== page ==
Monday 11 February 2013 / By Adeyemi Adepetun, The Guardian
Nigeria’s telecommunications consumers may have expended about N107 billion on telephone calls in 2012, according to the Nigerian Communications Commission (NCC).
The Guardian investigation showed that the latest subscriber data (December) released at the weekend revealed that Nigeria crossed the 100 million-subscriber mark and ended the year 2012 with 113 million active subscribers base.
Besides, the country’s telecoms teledensity, which was 78.8 per cent in November, moved up slightly to 80.85 per cent in December 2012.
Teledensity is the number of telephone users per thousands within a particular area and time. While the country had 113 million active telephone users, the total connected lines in Nigeria in 2012 stood at 151.7 million.
Today, Nigeria can boast of four big GSM operators, including MTN Nigeria, Globacom, Airtel and Etisalat. The Code Division Multiple Access (CDMA) sub-sector has three main players. They are Visafone, Starcomms and Multilinks.
The statistics put telecoms subscribers in the country at 113 million. This means that the country added over three million new subscribers between November and December 2012.
Specifically, the statistics showed that the GSM operators ended 2012 with 109.8 million subscribers; the CDMA, which had three million subscribers in November, went down to 2.49 million. The fixed wired and wireless operators suffered the same fate as their CDMA counterpart, by losing 14,733 subscribers within the same period.
The Guardian investigations revealed that MTN Nigeria finished 2012 with 47.4 million subscribers; Globacom had 24.1 million; Airtel had 23.1 million with Etisalat closing the year with 14.9 million.
Visafone closed the year with 2.65 million subscribers, while Starcomms Plc went down to 307, 844. Multilinks was left with just 263, 767 million, while Zoom mobile finished 2012 with just 111,077 subscribers only.
Further analysis by The Guardian revealed that the industry’s Average Revenue Per User (ARPU), according to London based Business Monitor International (BMI), went down from N1, 011 in 2011 to N949 in 2012.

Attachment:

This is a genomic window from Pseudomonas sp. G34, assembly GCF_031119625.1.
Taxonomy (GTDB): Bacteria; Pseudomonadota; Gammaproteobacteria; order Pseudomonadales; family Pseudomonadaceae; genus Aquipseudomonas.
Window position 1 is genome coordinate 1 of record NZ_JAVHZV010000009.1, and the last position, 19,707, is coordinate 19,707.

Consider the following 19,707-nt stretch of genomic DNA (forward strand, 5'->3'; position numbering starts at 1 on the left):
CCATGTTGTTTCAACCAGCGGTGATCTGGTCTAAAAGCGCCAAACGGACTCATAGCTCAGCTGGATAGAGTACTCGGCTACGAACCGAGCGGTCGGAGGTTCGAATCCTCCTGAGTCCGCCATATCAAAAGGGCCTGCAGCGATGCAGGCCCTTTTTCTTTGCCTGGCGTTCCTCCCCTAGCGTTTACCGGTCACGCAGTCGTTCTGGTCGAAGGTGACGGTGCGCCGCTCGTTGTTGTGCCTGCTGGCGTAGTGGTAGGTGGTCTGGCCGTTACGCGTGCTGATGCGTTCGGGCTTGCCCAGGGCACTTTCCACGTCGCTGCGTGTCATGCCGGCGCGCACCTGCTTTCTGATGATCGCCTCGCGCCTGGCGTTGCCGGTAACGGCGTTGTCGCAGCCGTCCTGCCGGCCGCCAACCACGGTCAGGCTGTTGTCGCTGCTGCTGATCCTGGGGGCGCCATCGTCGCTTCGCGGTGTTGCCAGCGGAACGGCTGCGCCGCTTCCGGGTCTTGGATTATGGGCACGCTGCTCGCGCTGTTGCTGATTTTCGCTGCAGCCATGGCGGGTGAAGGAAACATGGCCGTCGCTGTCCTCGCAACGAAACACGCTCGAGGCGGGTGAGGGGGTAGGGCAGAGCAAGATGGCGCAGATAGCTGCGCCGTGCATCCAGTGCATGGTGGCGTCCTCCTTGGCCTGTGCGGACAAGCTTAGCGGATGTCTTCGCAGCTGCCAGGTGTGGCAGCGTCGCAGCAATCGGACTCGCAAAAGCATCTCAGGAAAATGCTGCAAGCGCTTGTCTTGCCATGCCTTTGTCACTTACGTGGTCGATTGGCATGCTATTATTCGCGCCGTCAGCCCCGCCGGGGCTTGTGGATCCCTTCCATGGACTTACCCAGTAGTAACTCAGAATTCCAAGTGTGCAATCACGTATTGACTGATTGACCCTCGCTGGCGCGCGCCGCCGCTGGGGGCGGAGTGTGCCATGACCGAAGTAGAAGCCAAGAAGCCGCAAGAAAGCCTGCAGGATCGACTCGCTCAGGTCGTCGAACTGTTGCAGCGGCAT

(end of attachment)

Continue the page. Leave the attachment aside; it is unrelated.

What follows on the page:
The impact of N949 ARPU means that the about 113 million active subscribers in the country might have spent a whopping sum of N107 billion on telephone calls in 2012.
ARPU is defined as a measure most often used by telecom companies. It states how much a company makes from the average user. It is the revenue from the services provided by the number of users buying those services.
On the current status of ARPU in the telecoms industry, Chairman, Association of Licensed Telecommunications Companies of Nigeria (ALTON), Mr. Gbenga Adebayo told The Guardian: “The ARPUs are falling and it is not constant across the industry. It is dropping and not on the rise, which puts the operators in bad situation about return on investments.”
Meanwhile, a PriceWaterHouseCooper (PwC) statistics said Nigerians in 2012 spent about 22.3 billion minutes on telephones.
The PwC report put Nigeria’s outgoing and incoming on-net and off-net minutes of calls at about 22.3 billion, while Short Message Service (SMS) volume hit 1.8 billion within the same period.
On-net calls are calls within the same network, while off-net calls are calls from one network operator to another.
The PwC’s report revealed that while the minutes of telephone calls in Nigeria witnessed an increase of over five billion from 17 billion in 2011 to reach 22.3 billion at the end of 2012, SMS volume also increased by three million, rising from 1.5 billion to 1.8 billion during the same period.